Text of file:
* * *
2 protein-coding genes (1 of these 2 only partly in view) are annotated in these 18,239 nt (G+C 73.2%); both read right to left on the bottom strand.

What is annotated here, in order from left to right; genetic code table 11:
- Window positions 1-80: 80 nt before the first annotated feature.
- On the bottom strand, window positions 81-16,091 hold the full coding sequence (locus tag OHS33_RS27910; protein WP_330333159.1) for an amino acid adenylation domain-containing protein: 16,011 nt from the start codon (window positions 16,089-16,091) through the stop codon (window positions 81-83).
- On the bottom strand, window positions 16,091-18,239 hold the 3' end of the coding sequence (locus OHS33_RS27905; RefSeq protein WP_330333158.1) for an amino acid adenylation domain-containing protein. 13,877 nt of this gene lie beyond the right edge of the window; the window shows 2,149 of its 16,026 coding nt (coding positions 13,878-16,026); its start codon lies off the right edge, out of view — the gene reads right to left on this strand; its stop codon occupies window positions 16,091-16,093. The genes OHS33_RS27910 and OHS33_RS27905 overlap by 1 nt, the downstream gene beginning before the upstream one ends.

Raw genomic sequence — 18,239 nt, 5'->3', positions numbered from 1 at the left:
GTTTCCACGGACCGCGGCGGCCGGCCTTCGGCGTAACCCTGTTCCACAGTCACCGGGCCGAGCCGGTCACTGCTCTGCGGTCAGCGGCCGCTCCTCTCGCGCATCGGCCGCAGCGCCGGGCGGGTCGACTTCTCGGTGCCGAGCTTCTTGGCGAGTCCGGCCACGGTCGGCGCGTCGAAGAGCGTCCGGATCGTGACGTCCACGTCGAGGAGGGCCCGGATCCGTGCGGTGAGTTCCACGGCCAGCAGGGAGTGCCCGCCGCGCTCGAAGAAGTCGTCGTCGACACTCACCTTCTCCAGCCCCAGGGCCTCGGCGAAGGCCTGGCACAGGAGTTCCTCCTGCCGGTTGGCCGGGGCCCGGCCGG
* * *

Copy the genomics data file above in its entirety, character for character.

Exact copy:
2 protein-coding genes (1 of these 2 only partly in view) are annotated in these 18,239 nt (G+C 73.2%); both read right to left on the bottom strand.

What is annotated here, in order from left to right; genetic code table 11:
- Window positions 1-80: 80 nt before the first annotated feature.
- On the bottom strand, window positions 81-16,091 hold the full coding sequence (locus tag OHS33_RS27910; protein WP_330333159.1) for an amino acid adenylation domain-containing protein: 16,011 nt from the start codon (window positions 16,089-16,091) through the stop codon (window positions 81-83).
- On the bottom strand, window positions 16,091-18,239 hold the 3' end of the coding sequence (locus OHS33_RS27905; RefSeq protein WP_330333158.1) for an amino acid adenylation domain-containing protein. 13,877 nt of this gene lie beyond the right edge of the window; the window shows 2,149 of its 16,026 coding nt (coding positions 13,878-16,026); its start codon lies off the right edge, out of view — the gene reads right to left on this strand; its stop codon occupies window positions 16,091-16,093. The genes OHS33_RS27910 and OHS33_RS27905 overlap by 1 nt, the downstream gene beginning before the upstream one ends.

Raw genomic sequence — 18,239 nt, 5'->3', positions numbered from 1 at the left:
GTTTCCACGGACCGCGGCGGCCGGCCTTCGGCGTAACCCTGTTCCACAGTCACCGGGCCGAGCCGGTCACTGCTCTGCGGTCAGCGGCCGCTCCTCTCGCGCATCGGCCGCAGCGCCGGGCGGGTCGACTTCTCGGTGCCGAGCTTCTTGGCGAGTCCGGCCACGGTCGGCGCGTCGAAGAGCGTCCGGATCGTGACGTCCACGTCGAGGAGGGCCCGGATCCGTGCGGTGAGTTCCACGGCCAGCAGGGAGTGCCCGCCGCGCTCGAAGAAGTCGTCGTCGACACTCACCTTCTCCAGCCCCAGGGCCTCGGCGAAGGCCTGGCACAGGAGTTCCTCCTGCCGGTTGGCCGGGGCCCGGCCGG